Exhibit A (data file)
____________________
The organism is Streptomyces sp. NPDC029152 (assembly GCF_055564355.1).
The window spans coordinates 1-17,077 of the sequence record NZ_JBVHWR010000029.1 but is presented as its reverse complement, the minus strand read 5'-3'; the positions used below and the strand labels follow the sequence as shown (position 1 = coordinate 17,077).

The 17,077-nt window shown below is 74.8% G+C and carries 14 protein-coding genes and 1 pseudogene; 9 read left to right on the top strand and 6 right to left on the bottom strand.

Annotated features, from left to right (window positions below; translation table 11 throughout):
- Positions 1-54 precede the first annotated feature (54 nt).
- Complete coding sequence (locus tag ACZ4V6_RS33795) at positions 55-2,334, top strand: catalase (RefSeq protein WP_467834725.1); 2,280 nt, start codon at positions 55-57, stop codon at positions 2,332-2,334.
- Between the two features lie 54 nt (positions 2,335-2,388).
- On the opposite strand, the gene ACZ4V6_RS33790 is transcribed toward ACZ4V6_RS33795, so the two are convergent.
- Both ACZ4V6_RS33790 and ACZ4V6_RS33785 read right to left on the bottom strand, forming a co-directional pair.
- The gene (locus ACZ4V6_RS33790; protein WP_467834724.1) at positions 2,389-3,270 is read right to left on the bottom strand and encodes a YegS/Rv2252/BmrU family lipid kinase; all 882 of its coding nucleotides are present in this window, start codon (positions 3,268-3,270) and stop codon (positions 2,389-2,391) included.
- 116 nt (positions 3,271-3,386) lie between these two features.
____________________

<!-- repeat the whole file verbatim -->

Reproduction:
The organism is Streptomyces sp. NPDC029152 (assembly GCF_055564355.1).
The window spans coordinates 1-17,077 of the sequence record NZ_JBVHWR010000029.1 but is presented as its reverse complement, the minus strand read 5'-3'; the positions used below and the strand labels follow the sequence as shown (position 1 = coordinate 17,077).

The 17,077-nt window shown below is 74.8% G+C and carries 14 protein-coding genes and 1 pseudogene; 9 read left to right on the top strand and 6 right to left on the bottom strand.

Annotated features, from left to right (window positions below; translation table 11 throughout):
- Positions 1-54 precede the first annotated feature (54 nt).
- Complete coding sequence (locus tag ACZ4V6_RS33795) at positions 55-2,334, top strand: catalase (RefSeq protein WP_467834725.1); 2,280 nt, start codon at positions 55-57, stop codon at positions 2,332-2,334.
- Between the two features lie 54 nt (positions 2,335-2,388).
- On the opposite strand, the gene ACZ4V6_RS33790 is transcribed toward ACZ4V6_RS33795, so the two are convergent.
- Both ACZ4V6_RS33790 and ACZ4V6_RS33785 read right to left on the bottom strand, forming a co-directional pair.
- The gene (locus ACZ4V6_RS33790; protein WP_467834724.1) at positions 2,389-3,270 is read right to left on the bottom strand and encodes a YegS/Rv2252/BmrU family lipid kinase; all 882 of its coding nucleotides are present in this window, start codon (positions 3,268-3,270) and stop codon (positions 2,389-2,391) included.
- 116 nt (positions 3,271-3,386) lie between these two features.